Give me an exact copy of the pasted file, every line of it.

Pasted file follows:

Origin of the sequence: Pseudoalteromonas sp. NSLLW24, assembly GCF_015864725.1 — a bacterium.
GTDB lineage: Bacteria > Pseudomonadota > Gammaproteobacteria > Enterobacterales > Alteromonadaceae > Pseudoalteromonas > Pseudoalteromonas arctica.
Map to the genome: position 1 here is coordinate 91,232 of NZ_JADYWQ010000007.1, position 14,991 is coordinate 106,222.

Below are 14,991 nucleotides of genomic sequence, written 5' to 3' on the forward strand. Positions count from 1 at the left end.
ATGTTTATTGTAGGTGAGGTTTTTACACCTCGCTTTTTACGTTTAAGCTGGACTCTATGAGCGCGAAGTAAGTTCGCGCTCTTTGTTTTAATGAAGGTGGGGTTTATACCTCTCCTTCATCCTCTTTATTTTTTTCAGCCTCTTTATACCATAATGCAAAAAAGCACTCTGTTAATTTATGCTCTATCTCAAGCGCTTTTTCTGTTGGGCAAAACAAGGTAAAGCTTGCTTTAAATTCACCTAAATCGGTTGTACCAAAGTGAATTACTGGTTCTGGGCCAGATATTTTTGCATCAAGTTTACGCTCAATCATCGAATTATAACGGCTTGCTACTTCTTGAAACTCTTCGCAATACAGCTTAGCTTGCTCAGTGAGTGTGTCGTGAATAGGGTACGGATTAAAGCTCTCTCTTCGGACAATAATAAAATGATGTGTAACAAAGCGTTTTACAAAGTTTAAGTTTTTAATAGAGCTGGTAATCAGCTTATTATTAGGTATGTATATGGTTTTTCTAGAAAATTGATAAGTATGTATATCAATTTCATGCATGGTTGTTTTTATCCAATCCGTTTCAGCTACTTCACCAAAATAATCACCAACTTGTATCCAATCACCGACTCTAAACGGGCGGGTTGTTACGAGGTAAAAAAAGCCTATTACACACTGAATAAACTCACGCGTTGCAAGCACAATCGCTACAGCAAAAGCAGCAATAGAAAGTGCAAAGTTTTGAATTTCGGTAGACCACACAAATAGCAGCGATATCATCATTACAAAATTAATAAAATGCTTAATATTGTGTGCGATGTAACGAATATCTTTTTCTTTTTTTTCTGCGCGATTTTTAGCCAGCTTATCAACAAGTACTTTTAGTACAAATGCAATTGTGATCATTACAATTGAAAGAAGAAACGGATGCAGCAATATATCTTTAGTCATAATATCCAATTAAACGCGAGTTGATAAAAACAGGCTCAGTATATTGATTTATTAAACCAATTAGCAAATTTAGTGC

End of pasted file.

Origin of the sequence: Pseudoalteromonas sp. NSLLW24, assembly GCF_015864725.1 — a bacterium.
GTDB lineage: Bacteria > Pseudomonadota > Gammaproteobacteria > Enterobacterales > Alteromonadaceae > Pseudoalteromonas > Pseudoalteromonas arctica.
Map to the genome: position 1 here is coordinate 91,232 of NZ_JADYWQ010000007.1, position 14,991 is coordinate 106,222.

Below are 14,991 nucleotides of genomic sequence, written 5' to 3' on the forward strand. Positions count from 1 at the left end.
ATGTTTATTGTAGGTGAGGTTTTTACACCTCGCTTTTTACGTTTAAGCTGGACTCTATGAGCGCGAAGTAAGTTCGCGCTCTTTGTTTTAATGAAGGTGGGGTTTATACCTCTCCTTCATCCTCTTTATTTTTTTCAGCCTCTTTATACCATAATGCAAAAAAGCACTCTGTTAATTTATGCTCTATCTCAAGCGCTTTTTCTGTTGGGCAAAACAAGGTAAAGCTTGCTTTAAATTCACCTAAATCGGTTGTACCAAAGTGAATTACTGGTTCTGGGCCAGATATTTTTGCATCAAGTTTACGCTCAATCATCGAATTATAACGGCTTGCTACTTCTTGAAACTCTTCGCAATACAGCTTAGCTTGCTCAGTGAGTGTGTCGTGAATAGGGTACGGATTAAAGCTCTCTCTTCGGACAATAATAAAATGATGTGTAACAAAGCGTTTTACAAAGTTTAAGTTTTTAATAGAGCTGGTAATCAGCTTATTATTAGGTATGTATATGGTTTTTCTAGAAAATTGATAAGTATGTATATCAATTTCATGCATGGTTGTTTTTATCCAATCCGTTTCAGCTACTTCACCAAAATAATCACCAACTTGTATCCAATCACCGACTCTAAACGGGCGGGTTGTTACGAGGTAAAAAAAGCCTATTACACACTGAATAAACTCACGCGTTGCAAGCACAATCGCTACAGCAAAAGCAGCAATAGAAAGTGCAAAGTTTTGAATTTCGGTAGACCACACAAATAGCAGCGATATCATCATTACAAAATTAATAAAATGCTTAATATTGTGTGCGATGTAACGAATATCTTTTTCTTTTTTTTCTGCGCGATTTTTAGCCAGCTTATCAACAAGTACTTTTAGTACAAATGCAATTGTGATCATTACAATTGAAAGAAGAAACGGATGCAGCAATATATCTTTAGTCATAATATCCAATTAAACGCGAGTTGATAAAAACAGGCTCAGTATATTGATTTATTAAACCAATTAGCAAATTTAGTGC